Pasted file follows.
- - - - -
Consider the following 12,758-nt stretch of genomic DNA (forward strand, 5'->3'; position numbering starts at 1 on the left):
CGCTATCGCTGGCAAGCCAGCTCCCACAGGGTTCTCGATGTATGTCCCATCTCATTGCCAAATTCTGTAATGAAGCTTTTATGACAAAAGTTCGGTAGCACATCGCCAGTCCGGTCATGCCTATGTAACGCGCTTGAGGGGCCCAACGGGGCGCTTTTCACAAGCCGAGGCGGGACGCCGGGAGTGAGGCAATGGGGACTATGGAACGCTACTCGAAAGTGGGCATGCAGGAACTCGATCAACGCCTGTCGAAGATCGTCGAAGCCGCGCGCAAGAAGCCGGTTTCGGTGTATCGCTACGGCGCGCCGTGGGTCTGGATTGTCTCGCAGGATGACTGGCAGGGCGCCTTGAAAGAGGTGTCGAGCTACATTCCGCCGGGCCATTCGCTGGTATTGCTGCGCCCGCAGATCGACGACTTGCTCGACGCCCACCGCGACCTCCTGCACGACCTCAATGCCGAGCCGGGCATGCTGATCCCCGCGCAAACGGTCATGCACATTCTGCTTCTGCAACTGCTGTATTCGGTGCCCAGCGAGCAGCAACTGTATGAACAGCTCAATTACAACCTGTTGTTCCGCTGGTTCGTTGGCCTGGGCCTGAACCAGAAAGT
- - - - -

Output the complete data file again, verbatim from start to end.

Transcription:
Consider the following 12,758-nt stretch of genomic DNA (forward strand, 5'->3'; position numbering starts at 1 on the left):
CGCTATCGCTGGCAAGCCAGCTCCCACAGGGTTCTCGATGTATGTCCCATCTCATTGCCAAATTCTGTAATGAAGCTTTTATGACAAAAGTTCGGTAGCACATCGCCAGTCCGGTCATGCCTATGTAACGCGCTTGAGGGGCCCAACGGGGCGCTTTTCACAAGCCGAGGCGGGACGCCGGGAGTGAGGCAATGGGGACTATGGAACGCTACTCGAAAGTGGGCATGCAGGAACTCGATCAACGCCTGTCGAAGATCGTCGAAGCCGCGCGCAAGAAGCCGGTTTCGGTGTATCGCTACGGCGCGCCGTGGGTCTGGATTGTCTCGCAGGATGACTGGCAGGGCGCCTTGAAAGAGGTGTCGAGCTACATTCCGCCGGGCCATTCGCTGGTATTGCTGCGCCCGCAGATCGACGACTTGCTCGACGCCCACCGCGACCTCCTGCACGACCTCAATGCCGAGCCGGGCATGCTGATCCCCGCGCAAACGGTCATGCACATTCTGCTTCTGCAACTGCTGTATTCGGTGCCCAGCGAGCAGCAACTGTATGAACAGCTCAATTACAACCTGTTGTTCCGCTGGTTCGTTGGCCTGGGCCTGAACCAGAAAGT